Welcome to our January 2024 Research and Innovation Newsletter.
If you see any interesting articles, projects or news about new research that others might be interested in, please send to [email protected] – it could even make the next newsletter due in February 2024.
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Industry Innovation and Resilience

NEW WSAA Young Utility Leader’s Advisory Group

The Water Services Association of Australia (WSAA) is pleased to announce the WSAA Young Utility Leader’s Advisory Group comprising our Young Utility Leaders Program’s current leaders and alumni to support WSAA’s strategic direction.

The Advisory Group will provide its fresh perspectives on policies, strategies and projects and will be integral participants in WSAA’s suite of events.

Read more at WSAA

Energy and the Circular Economy
Will Performic Acid Replace Chlorination in the US?
Changes in water quality regulations and emerging concern with disinfection by-products have led to the implementation of peracetic acid (PAA) disinfection in North American and European facilities, and performic acid (PFA) disinfection in some European facilities.
This interesting article looks at the new research project from the Water Research Foundation working on a comparative assessment of these new methods with chlorination.
The clear advantage of performic acid is that there are no disinfection by-products, but a disadvantage could be a lack of effectiveness in treating viruses.
Image from Bing
How to Destroy PFAS Forever
Researchers are developing a number of new methods for destroying PFAS. This article in Nature surveys current research in this area. The methods under trial include using plasma, pressure, sound waves and fungus.
The task is daunting, the number of possible molecules based on the carbon–fluorine bond is vast, and new ones are put on the market each year.
Image from article
Using AI To Estimate Future Water and Electricity Demand
A multi-institutional team of industrial engineers has used AI technology to make projections of increased demand for electricity and water due to climate change in major cities across the U.S.
While the research team found that most U.S. cities will see an increase in demand for both water and electricity, they also found that Los Angeles and New York are not likely to see much of an increase in water use, at least per capita.
Image from article
Enhanced Micromotor Treats Wastewater and Creates Ammonia

Researchers from the Institute of Chemical Research of Catalonia have designed micromotors to move around on their own to both purify wastewater and create ammonia. Now, a new AI method has also been developed by the University of Gothenburg to monitor the devices.

The micromotor is comprised of a tube made of silicon and manganese dioxide in which chemical reactions cause the release of bubbles from one end. These bubbles act as a motor that sets the tube in motion.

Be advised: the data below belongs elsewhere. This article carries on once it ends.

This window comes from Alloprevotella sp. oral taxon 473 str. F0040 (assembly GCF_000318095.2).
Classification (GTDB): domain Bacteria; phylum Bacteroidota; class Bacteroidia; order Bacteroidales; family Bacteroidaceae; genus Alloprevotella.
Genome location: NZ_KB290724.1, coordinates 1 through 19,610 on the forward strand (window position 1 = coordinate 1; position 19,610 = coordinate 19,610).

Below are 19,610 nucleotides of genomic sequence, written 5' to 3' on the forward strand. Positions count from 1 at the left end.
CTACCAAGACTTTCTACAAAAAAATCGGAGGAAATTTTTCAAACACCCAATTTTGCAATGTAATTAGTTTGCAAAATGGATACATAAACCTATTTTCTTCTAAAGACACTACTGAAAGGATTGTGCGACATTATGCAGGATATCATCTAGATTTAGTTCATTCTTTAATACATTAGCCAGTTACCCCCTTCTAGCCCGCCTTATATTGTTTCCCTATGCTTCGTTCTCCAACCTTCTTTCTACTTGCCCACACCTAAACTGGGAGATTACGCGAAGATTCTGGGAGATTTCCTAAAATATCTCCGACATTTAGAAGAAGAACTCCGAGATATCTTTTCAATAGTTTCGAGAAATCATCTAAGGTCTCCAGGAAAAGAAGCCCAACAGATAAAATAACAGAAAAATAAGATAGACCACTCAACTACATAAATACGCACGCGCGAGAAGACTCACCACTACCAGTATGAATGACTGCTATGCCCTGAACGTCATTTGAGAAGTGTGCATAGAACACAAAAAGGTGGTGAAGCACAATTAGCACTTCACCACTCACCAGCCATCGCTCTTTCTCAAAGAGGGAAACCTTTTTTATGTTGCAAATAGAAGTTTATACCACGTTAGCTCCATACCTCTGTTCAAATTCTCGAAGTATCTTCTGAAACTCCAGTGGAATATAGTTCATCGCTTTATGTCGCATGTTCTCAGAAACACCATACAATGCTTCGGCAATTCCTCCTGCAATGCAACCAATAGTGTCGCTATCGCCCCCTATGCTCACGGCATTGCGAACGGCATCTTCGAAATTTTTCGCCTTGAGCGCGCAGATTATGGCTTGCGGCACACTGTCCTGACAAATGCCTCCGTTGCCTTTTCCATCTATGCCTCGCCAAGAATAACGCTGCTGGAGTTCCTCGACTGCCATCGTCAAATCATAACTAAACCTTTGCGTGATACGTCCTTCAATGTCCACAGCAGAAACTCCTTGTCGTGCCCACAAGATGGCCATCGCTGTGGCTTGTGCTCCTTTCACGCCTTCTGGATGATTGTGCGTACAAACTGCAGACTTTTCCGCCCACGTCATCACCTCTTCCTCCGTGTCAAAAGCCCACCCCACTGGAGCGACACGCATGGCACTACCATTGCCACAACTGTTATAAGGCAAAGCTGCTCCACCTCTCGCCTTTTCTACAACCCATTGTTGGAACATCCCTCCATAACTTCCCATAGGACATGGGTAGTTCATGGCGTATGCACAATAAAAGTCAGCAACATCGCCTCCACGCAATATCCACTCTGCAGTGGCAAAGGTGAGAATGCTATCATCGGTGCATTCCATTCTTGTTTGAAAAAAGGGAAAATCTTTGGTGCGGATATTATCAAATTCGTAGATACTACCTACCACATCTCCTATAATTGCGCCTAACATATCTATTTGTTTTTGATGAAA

Read more about the micromotors here.

Read more about the development of monitoring methods here

Image from article
New Desalination Technology Show Promise

Researchers from South Korea have unveiled a highly efficient method for desalinating seawater using hydrate-based desalination (HBD) technology.

The process works by leveraging the phenomenon where impurities, including salts, are expelled during the formation of hydrates from brine or contaminated water.

Read more at PhysOrg

Image from PhysOrg
Getting Your Quenching Agent Right
A new study by researchers from University of Toronto has review the potential for agents such as thiosulfate, bisulfite and chlorine in hydrogen peroxide quenching, following advanced oxidation.
The findings emphasise the crucial significance of selecting an appropriate quenching agent, a decision that plays a key role in the context of drinking water treatment.
Image from Bing
Tyre Dust Makes Up the Majority of Ocean Microplastics

This is a great read in The Drive about particulate emissions from automobiles. I couldn’t go past the revelation that a report from the Pew Charitable Trust found that 78 percent of ocean microplastics are from synthetic tyre rubber.

This is particularly relevant as we move to a greater number of Electric Vehicles. A side effect of battery powered cars is that they are typically heavier and therefore tyres wear out faster – increasing the amount of tyre dust in the air and water.

Read the article at The Drive

Image from article
Using AI To Find Microplastics

Researchers from the University of Waterloo are using artificial intelligence (AI) to identify microplastics faster and more accurately than ever before.

The tool consists of a deep learning neural network that enhances microplastic identification from spectroscopic signals.

Read more at WaterOnline

Image from Cornell
Snail-inspired Robot Could Scoop Ocean Microplastics
Researchers from Cornell University have developed a robot prototype that may one day scoop up microplastics from the surfaces of oceans, seas and lakes.
The robot’s design is based on the Hawaiian apple snail (Pomacea canaliculate), a common aquarium snail that uses the undulating motion of its foot to drive water surface flow and suck in floating food particles.